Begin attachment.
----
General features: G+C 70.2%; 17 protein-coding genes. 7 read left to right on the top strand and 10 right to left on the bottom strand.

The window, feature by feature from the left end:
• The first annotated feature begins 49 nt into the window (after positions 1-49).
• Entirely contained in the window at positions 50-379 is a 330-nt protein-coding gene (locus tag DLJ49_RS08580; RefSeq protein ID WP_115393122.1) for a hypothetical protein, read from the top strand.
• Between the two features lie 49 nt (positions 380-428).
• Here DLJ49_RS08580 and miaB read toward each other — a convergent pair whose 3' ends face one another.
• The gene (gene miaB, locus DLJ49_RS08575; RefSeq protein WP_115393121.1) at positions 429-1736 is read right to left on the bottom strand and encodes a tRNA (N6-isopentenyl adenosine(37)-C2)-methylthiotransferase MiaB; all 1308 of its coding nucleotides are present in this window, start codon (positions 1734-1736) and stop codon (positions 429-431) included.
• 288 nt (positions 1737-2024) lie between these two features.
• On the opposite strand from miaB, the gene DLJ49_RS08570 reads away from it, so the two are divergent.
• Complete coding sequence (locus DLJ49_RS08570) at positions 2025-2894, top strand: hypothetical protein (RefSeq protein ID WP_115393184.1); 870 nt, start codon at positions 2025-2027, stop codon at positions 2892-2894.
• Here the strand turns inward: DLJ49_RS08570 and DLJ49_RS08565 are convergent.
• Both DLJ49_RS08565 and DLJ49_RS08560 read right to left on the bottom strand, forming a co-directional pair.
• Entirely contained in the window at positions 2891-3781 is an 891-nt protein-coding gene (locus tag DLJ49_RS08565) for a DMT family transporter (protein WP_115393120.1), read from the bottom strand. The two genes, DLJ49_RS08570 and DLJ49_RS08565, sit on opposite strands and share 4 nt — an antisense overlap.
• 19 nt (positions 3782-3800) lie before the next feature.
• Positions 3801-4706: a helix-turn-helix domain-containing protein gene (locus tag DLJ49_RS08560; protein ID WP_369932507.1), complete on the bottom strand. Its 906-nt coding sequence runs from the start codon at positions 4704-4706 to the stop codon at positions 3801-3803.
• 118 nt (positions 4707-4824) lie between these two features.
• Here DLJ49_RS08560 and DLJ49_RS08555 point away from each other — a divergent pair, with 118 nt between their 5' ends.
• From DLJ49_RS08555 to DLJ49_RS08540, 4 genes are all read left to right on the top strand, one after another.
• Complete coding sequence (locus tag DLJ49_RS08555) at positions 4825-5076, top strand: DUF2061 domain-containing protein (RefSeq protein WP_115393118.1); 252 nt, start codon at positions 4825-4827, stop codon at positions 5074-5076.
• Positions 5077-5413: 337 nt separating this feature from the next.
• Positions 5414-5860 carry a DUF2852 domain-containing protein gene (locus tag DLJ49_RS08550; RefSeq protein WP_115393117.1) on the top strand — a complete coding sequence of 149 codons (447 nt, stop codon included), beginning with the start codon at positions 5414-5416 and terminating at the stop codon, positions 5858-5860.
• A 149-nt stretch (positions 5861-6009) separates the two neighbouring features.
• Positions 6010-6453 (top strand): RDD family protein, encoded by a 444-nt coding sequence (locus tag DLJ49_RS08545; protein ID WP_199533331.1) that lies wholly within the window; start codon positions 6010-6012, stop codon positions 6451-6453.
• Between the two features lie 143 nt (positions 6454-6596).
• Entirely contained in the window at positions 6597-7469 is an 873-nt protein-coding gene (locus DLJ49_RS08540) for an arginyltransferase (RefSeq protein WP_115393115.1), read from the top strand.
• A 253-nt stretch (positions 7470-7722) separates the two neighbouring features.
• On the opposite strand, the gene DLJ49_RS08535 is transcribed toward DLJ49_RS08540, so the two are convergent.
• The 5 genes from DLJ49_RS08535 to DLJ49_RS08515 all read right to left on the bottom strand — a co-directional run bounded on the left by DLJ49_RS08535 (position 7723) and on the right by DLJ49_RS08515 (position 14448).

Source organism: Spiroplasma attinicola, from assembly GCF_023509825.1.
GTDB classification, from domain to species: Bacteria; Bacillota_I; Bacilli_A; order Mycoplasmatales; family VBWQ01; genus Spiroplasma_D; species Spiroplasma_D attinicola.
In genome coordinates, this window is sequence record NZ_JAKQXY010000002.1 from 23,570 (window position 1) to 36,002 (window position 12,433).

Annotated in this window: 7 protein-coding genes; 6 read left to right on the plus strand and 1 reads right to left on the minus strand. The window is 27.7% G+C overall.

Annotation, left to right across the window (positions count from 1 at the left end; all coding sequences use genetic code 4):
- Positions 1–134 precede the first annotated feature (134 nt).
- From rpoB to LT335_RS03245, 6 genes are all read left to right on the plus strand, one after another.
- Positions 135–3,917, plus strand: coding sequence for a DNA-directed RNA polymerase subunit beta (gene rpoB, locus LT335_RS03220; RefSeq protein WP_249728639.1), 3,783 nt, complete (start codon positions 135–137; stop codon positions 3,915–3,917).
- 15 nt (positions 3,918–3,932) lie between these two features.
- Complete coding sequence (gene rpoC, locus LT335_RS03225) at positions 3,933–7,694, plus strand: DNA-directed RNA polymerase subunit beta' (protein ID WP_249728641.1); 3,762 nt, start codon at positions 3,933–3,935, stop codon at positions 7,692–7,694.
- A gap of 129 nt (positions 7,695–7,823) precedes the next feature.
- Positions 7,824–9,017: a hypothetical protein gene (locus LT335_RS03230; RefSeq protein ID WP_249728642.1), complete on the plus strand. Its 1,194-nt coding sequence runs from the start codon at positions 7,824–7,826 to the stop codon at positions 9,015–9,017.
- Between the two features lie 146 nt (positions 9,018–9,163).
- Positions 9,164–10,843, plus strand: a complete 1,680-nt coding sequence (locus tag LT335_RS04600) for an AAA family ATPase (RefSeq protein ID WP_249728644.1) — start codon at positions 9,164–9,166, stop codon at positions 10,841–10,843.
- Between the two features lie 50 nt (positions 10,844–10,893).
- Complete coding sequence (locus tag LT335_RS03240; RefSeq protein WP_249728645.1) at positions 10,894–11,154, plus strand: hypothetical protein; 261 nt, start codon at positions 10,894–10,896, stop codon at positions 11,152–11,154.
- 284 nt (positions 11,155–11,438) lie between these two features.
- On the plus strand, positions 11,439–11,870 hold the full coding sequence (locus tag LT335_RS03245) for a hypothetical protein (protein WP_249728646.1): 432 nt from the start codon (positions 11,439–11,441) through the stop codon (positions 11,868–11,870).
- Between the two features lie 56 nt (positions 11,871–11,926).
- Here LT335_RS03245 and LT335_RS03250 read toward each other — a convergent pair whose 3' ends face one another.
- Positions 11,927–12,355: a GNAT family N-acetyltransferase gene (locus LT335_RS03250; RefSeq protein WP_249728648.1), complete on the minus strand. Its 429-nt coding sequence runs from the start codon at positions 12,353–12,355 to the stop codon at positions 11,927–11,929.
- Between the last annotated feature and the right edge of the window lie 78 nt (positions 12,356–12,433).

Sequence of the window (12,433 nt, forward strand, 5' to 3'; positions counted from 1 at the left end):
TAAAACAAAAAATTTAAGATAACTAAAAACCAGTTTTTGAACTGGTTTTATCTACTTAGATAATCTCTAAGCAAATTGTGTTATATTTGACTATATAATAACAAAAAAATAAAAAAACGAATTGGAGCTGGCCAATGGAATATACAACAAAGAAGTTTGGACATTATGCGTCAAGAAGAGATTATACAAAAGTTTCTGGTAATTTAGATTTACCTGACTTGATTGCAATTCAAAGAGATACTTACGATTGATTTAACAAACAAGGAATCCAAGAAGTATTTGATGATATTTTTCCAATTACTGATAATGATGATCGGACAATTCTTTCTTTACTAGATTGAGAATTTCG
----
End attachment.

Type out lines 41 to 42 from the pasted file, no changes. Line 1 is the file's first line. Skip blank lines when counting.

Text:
- Between the two features lie 146 nt (positions 9,018–9,163).
- Positions 9,164–10,843, plus strand: a complete 1,680-nt coding sequence (locus tag LT335_RS04600) for an AAA family ATPase (RefSeq protein ID WP_249728644.1) — start codon at positions 9,164–9,166, stop codon at positions 10,841–10,843.